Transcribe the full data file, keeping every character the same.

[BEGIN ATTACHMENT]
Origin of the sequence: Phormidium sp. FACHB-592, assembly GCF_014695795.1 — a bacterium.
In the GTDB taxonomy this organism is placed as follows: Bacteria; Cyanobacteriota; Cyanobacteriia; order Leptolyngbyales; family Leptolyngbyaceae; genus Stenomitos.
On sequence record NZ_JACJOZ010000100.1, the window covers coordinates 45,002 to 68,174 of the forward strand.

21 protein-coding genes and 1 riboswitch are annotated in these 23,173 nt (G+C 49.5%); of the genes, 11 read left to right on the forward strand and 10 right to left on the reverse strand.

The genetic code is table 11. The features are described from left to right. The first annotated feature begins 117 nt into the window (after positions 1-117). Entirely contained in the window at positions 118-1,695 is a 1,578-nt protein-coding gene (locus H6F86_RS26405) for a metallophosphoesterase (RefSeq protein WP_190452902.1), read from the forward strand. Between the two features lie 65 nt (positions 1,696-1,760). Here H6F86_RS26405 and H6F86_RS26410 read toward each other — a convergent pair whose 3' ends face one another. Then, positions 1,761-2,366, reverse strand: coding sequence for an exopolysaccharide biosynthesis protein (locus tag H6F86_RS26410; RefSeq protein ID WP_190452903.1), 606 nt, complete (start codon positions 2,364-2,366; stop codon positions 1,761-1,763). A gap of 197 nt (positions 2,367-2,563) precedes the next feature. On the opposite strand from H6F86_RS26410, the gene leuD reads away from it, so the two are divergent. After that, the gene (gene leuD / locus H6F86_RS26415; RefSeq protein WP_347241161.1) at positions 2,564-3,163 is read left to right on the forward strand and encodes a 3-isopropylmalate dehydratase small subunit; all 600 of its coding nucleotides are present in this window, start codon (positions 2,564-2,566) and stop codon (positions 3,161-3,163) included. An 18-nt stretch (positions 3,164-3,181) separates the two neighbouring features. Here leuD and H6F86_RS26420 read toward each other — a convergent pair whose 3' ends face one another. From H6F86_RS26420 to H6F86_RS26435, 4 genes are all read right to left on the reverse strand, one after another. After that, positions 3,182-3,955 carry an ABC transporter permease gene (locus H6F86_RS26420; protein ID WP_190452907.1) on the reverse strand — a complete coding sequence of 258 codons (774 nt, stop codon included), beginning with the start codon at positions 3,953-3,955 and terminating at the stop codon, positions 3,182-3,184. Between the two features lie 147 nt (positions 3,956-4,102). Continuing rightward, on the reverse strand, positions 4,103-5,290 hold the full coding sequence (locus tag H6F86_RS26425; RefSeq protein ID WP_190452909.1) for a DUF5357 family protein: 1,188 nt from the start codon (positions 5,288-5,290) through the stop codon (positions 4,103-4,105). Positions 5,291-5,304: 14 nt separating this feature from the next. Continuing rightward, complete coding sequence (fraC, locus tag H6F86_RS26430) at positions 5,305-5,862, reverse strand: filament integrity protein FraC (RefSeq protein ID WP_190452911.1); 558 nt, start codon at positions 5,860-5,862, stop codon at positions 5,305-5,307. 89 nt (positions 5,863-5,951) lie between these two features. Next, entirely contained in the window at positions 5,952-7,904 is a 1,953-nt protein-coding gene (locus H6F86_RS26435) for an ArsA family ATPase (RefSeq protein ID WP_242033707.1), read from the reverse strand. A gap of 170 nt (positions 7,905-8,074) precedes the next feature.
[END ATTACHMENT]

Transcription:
Origin of the sequence: Phormidium sp. FACHB-592, assembly GCF_014695795.1 — a bacterium.
In the GTDB taxonomy this organism is placed as follows: Bacteria; Cyanobacteriota; Cyanobacteriia; order Leptolyngbyales; family Leptolyngbyaceae; genus Stenomitos.
On sequence record NZ_JACJOZ010000100.1, the window covers coordinates 45,002 to 68,174 of the forward strand.

21 protein-coding genes and 1 riboswitch are annotated in these 23,173 nt (G+C 49.5%); of the genes, 11 read left to right on the forward strand and 10 right to left on the reverse strand.

The genetic code is table 11. The features are described from left to right. The first annotated feature begins 117 nt into the window (after positions 1-117). Entirely contained in the window at positions 118-1,695 is a 1,578-nt protein-coding gene (locus H6F86_RS26405) for a metallophosphoesterase (RefSeq protein WP_190452902.1), read from the forward strand. Between the two features lie 65 nt (positions 1,696-1,760). Here H6F86_RS26405 and H6F86_RS26410 read toward each other — a convergent pair whose 3' ends face one another. Then, positions 1,761-2,366, reverse strand: coding sequence for an exopolysaccharide biosynthesis protein (locus tag H6F86_RS26410; RefSeq protein ID WP_190452903.1), 606 nt, complete (start codon positions 2,364-2,366; stop codon positions 1,761-1,763). A gap of 197 nt (positions 2,367-2,563) precedes the next feature. On the opposite strand from H6F86_RS26410, the gene leuD reads away from it, so the two are divergent. After that, the gene (gene leuD / locus H6F86_RS26415; RefSeq protein WP_347241161.1) at positions 2,564-3,163 is read left to right on the forward strand and encodes a 3-isopropylmalate dehydratase small subunit; all 600 of its coding nucleotides are present in this window, start codon (positions 2,564-2,566) and stop codon (positions 3,161-3,163) included. An 18-nt stretch (positions 3,164-3,181) separates the two neighbouring features. Here leuD and H6F86_RS26420 read toward each other — a convergent pair whose 3' ends face one another. From H6F86_RS26420 to H6F86_RS26435, 4 genes are all read right to left on the reverse strand, one after another. After that, positions 3,182-3,955 carry an ABC transporter permease gene (locus H6F86_RS26420; protein ID WP_190452907.1) on the reverse strand — a complete coding sequence of 258 codons (774 nt, stop codon included), beginning with the start codon at positions 3,953-3,955 and terminating at the stop codon, positions 3,182-3,184. Between the two features lie 147 nt (positions 3,956-4,102). Continuing rightward, on the reverse strand, positions 4,103-5,290 hold the full coding sequence (locus tag H6F86_RS26425; RefSeq protein ID WP_190452909.1) for a DUF5357 family protein: 1,188 nt from the start codon (positions 5,288-5,290) through the stop codon (positions 4,103-4,105). Positions 5,291-5,304: 14 nt separating this feature from the next. Continuing rightward, complete coding sequence (fraC, locus tag H6F86_RS26430) at positions 5,305-5,862, reverse strand: filament integrity protein FraC (RefSeq protein ID WP_190452911.1); 558 nt, start codon at positions 5,860-5,862, stop codon at positions 5,305-5,307. 89 nt (positions 5,863-5,951) lie between these two features. Next, entirely contained in the window at positions 5,952-7,904 is a 1,953-nt protein-coding gene (locus H6F86_RS26435) for an ArsA family ATPase (RefSeq protein ID WP_242033707.1), read from the reverse strand. A gap of 170 nt (positions 7,905-8,074) precedes the next feature.